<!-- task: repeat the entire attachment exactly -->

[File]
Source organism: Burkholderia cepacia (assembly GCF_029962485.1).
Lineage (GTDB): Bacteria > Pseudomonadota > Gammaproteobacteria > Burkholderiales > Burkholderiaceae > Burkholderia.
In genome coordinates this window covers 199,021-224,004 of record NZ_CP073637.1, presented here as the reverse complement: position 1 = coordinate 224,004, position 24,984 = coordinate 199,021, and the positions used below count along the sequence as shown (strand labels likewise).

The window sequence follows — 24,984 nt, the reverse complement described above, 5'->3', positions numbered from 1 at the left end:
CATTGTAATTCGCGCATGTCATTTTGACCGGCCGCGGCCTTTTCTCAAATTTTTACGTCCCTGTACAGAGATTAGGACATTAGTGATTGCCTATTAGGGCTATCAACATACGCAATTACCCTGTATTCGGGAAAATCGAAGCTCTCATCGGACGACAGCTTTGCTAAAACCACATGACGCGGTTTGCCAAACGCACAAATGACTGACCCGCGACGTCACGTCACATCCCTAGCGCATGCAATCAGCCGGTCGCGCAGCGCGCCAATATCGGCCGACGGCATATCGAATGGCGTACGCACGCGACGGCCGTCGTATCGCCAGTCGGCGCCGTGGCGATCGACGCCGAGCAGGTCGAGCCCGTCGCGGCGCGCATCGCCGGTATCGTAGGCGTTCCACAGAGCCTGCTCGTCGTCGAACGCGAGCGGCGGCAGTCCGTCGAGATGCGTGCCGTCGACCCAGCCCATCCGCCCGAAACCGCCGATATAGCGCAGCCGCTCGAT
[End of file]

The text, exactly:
Source organism: Burkholderia cepacia (assembly GCF_029962485.1).
Lineage (GTDB): Bacteria > Pseudomonadota > Gammaproteobacteria > Burkholderiales > Burkholderiaceae > Burkholderia.
In genome coordinates this window covers 199,021-224,004 of record NZ_CP073637.1, presented here as the reverse complement: position 1 = coordinate 224,004, position 24,984 = coordinate 199,021, and the positions used below count along the sequence as shown (strand labels likewise).

The window sequence follows — 24,984 nt, the reverse complement described above, 5'->3', positions numbered from 1 at the left end:
CATTGTAATTCGCGCATGTCATTTTGACCGGCCGCGGCCTTTTCTCAAATTTTTACGTCCCTGTACAGAGATTAGGACATTAGTGATTGCCTATTAGGGCTATCAACATACGCAATTACCCTGTATTCGGGAAAATCGAAGCTCTCATCGGACGACAGCTTTGCTAAAACCACATGACGCGGTTTGCCAAACGCACAAATGACTGACCCGCGACGTCACGTCACATCCCTAGCGCATGCAATCAGCCGGTCGCGCAGCGCGCCAATATCGGCCGACGGCATATCGAATGGCGTACGCACGCGACGGCCGTCGTATCGCCAGTCGGCGCCGTGGCGATCGACGCCGAGCAGGTCGAGCCCGTCGCGGCGCGCATCGCCGGTATCGTAGGCGTTCCACAGAGCCTGCTCGTCGTCGAACGCGAGCGGCGGCAGTCCGTCGAGATGCGTGCCGTCGACCCAGCCCATCCGCCCGAAACCGCCGATATAGCGCAGCCGCTCGAT